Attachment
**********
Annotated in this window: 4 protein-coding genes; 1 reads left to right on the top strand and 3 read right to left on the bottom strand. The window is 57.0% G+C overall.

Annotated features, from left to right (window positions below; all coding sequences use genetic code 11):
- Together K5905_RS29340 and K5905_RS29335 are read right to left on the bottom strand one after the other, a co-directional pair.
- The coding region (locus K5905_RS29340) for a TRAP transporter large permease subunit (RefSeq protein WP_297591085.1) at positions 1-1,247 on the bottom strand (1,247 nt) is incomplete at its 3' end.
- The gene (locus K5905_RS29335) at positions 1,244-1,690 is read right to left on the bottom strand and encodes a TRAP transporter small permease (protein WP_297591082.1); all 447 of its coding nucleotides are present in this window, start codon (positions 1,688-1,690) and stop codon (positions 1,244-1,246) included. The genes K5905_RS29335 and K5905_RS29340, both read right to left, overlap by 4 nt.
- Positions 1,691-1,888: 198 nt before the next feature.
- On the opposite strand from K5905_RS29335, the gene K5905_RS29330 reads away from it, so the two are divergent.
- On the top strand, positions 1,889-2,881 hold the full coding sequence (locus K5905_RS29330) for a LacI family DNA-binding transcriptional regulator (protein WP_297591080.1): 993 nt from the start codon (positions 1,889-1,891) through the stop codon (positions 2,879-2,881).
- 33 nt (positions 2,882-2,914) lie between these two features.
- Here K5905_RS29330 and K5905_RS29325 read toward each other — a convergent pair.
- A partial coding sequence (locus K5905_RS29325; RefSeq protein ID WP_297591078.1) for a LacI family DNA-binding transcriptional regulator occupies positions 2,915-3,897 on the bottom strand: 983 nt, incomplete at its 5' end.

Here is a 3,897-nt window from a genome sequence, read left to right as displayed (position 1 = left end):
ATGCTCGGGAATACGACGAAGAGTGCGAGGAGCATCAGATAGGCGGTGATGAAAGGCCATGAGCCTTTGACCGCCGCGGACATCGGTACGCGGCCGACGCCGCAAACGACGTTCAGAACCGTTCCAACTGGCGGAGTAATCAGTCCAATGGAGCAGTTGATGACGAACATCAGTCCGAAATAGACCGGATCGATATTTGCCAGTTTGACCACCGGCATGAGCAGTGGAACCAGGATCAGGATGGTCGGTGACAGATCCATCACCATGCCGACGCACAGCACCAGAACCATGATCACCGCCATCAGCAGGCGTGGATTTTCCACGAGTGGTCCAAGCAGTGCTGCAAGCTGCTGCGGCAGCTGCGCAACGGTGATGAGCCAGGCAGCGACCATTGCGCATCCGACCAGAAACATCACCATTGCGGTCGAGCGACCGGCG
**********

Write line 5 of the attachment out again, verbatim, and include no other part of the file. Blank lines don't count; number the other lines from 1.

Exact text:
- The gene (locus K5905_RS29335) at positions 1,244-1,690 is read right to left on the bottom strand and encodes a TRAP transporter small permease (protein WP_297591082.1); all 447 of its coding nucleotides are present in this window, start codon (positions 1,688-1,690) and stop codon (positions 1,244-1,246) included. The genes K5905_RS29335 and K5905_RS29340, both read right to left, overlap by 4 nt.